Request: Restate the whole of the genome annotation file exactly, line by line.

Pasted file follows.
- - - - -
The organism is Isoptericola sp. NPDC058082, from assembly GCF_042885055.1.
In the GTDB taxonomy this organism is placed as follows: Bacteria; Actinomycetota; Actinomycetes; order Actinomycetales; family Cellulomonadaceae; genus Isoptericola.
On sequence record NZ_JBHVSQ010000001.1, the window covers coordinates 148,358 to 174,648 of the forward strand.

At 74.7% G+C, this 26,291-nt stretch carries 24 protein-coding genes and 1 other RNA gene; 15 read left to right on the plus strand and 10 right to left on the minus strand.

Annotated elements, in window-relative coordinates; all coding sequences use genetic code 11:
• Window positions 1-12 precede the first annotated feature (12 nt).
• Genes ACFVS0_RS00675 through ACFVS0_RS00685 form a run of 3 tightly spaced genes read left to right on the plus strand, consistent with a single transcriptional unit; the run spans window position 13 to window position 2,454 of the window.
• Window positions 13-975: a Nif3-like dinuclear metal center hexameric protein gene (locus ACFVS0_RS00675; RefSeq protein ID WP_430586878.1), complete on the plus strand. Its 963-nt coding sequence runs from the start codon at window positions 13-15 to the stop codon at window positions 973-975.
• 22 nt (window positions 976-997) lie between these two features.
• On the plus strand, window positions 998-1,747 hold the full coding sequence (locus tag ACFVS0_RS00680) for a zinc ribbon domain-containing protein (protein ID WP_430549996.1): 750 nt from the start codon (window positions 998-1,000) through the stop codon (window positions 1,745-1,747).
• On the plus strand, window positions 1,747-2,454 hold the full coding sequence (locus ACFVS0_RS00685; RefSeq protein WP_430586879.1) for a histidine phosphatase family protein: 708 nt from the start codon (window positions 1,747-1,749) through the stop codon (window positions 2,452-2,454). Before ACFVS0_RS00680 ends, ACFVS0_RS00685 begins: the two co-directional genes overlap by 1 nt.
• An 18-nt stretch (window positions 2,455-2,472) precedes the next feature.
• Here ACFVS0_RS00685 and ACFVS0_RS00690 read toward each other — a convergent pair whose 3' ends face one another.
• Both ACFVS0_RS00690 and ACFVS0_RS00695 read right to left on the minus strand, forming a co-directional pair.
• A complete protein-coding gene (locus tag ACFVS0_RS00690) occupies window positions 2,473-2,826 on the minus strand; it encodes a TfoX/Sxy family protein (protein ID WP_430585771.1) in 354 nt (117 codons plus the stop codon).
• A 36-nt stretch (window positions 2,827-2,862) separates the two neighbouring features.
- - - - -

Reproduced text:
The organism is Isoptericola sp. NPDC058082, from assembly GCF_042885055.1.
In the GTDB taxonomy this organism is placed as follows: Bacteria; Actinomycetota; Actinomycetes; order Actinomycetales; family Cellulomonadaceae; genus Isoptericola.
On sequence record NZ_JBHVSQ010000001.1, the window covers coordinates 148,358 to 174,648 of the forward strand.

At 74.7% G+C, this 26,291-nt stretch carries 24 protein-coding genes and 1 other RNA gene; 15 read left to right on the plus strand and 10 right to left on the minus strand.

Annotated elements, in window-relative coordinates; all coding sequences use genetic code 11:
• Window positions 1-12 precede the first annotated feature (12 nt).
• Genes ACFVS0_RS00675 through ACFVS0_RS00685 form a run of 3 tightly spaced genes read left to right on the plus strand, consistent with a single transcriptional unit; the run spans window position 13 to window position 2,454 of the window.
• Window positions 13-975: a Nif3-like dinuclear metal center hexameric protein gene (locus ACFVS0_RS00675; RefSeq protein ID WP_430586878.1), complete on the plus strand. Its 963-nt coding sequence runs from the start codon at window positions 13-15 to the stop codon at window positions 973-975.
• 22 nt (window positions 976-997) lie between these two features.
• On the plus strand, window positions 998-1,747 hold the full coding sequence (locus tag ACFVS0_RS00680) for a zinc ribbon domain-containing protein (protein ID WP_430549996.1): 750 nt from the start codon (window positions 998-1,000) through the stop codon (window positions 1,745-1,747).
• On the plus strand, window positions 1,747-2,454 hold the full coding sequence (locus ACFVS0_RS00685; RefSeq protein WP_430586879.1) for a histidine phosphatase family protein: 708 nt from the start codon (window positions 1,747-1,749) through the stop codon (window positions 2,452-2,454). Before ACFVS0_RS00680 ends, ACFVS0_RS00685 begins: the two co-directional genes overlap by 1 nt.
• An 18-nt stretch (window positions 2,455-2,472) precedes the next feature.
• Here ACFVS0_RS00685 and ACFVS0_RS00690 read toward each other — a convergent pair whose 3' ends face one another.
• Both ACFVS0_RS00690 and ACFVS0_RS00695 read right to left on the minus strand, forming a co-directional pair.
• A complete protein-coding gene (locus tag ACFVS0_RS00690) occupies window positions 2,473-2,826 on the minus strand; it encodes a TfoX/Sxy family protein (protein ID WP_430585771.1) in 354 nt (117 codons plus the stop codon).
• A 36-nt stretch (window positions 2,827-2,862) separates the two neighbouring features.